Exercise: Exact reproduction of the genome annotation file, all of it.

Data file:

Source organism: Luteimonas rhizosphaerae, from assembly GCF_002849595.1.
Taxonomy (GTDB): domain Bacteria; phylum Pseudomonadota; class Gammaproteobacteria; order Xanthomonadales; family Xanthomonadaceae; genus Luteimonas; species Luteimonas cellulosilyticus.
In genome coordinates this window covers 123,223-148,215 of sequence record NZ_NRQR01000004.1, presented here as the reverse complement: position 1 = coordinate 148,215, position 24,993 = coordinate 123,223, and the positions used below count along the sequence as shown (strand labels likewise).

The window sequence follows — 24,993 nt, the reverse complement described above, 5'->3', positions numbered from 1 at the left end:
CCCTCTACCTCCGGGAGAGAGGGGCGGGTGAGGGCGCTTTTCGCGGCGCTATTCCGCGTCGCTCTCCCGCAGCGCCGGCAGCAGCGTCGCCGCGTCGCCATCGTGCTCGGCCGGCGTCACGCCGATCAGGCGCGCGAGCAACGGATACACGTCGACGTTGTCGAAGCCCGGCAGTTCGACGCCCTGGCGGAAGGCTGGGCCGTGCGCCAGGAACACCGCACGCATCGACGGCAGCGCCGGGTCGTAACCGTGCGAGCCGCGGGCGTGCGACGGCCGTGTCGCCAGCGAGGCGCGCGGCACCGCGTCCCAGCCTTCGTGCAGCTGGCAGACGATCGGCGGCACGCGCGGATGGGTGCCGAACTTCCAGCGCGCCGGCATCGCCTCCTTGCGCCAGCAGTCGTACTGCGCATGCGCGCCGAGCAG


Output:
Source organism: Luteimonas rhizosphaerae, from assembly GCF_002849595.1.
Taxonomy (GTDB): domain Bacteria; phylum Pseudomonadota; class Gammaproteobacteria; order Xanthomonadales; family Xanthomonadaceae; genus Luteimonas; species Luteimonas cellulosilyticus.
In genome coordinates this window covers 123,223-148,215 of sequence record NZ_NRQR01000004.1, presented here as the reverse complement: position 1 = coordinate 148,215, position 24,993 = coordinate 123,223, and the positions used below count along the sequence as shown (strand labels likewise).

The window sequence follows — 24,993 nt, the reverse complement described above, 5'->3', positions numbered from 1 at the left end:
CCCTCTACCTCCGGGAGAGAGGGGCGGGTGAGGGCGCTTTTCGCGGCGCTATTCCGCGTCGCTCTCCCGCAGCGCCGGCAGCAGCGTCGCCGCGTCGCCATCGTGCTCGGCCGGCGTCACGCCGATCAGGCGCGCGAGCAACGGATACACGTCGACGTTGTCGAAGCCCGGCAGTTCGACGCCCTGGCGGAAGGCTGGGCCGTGCGCCAGGAACACCGCACGCATCGACGGCAGCGCCGGGTCGTAACCGTGCGAGCCGCGGGCGTGCGACGGCCGTGTCGCCAGCGAGGCGCGCGGCACCGCGTCCCAGCCTTCGTGCAGCTGGCAGACGATCGGCGGCACGCGCGGATGGGTGCCGAACTTCCAGCGCGCCGGCATCGCCTCCTTGCGCCAGCAGTCGTACTGCGCATGCGCGCCGAGCAG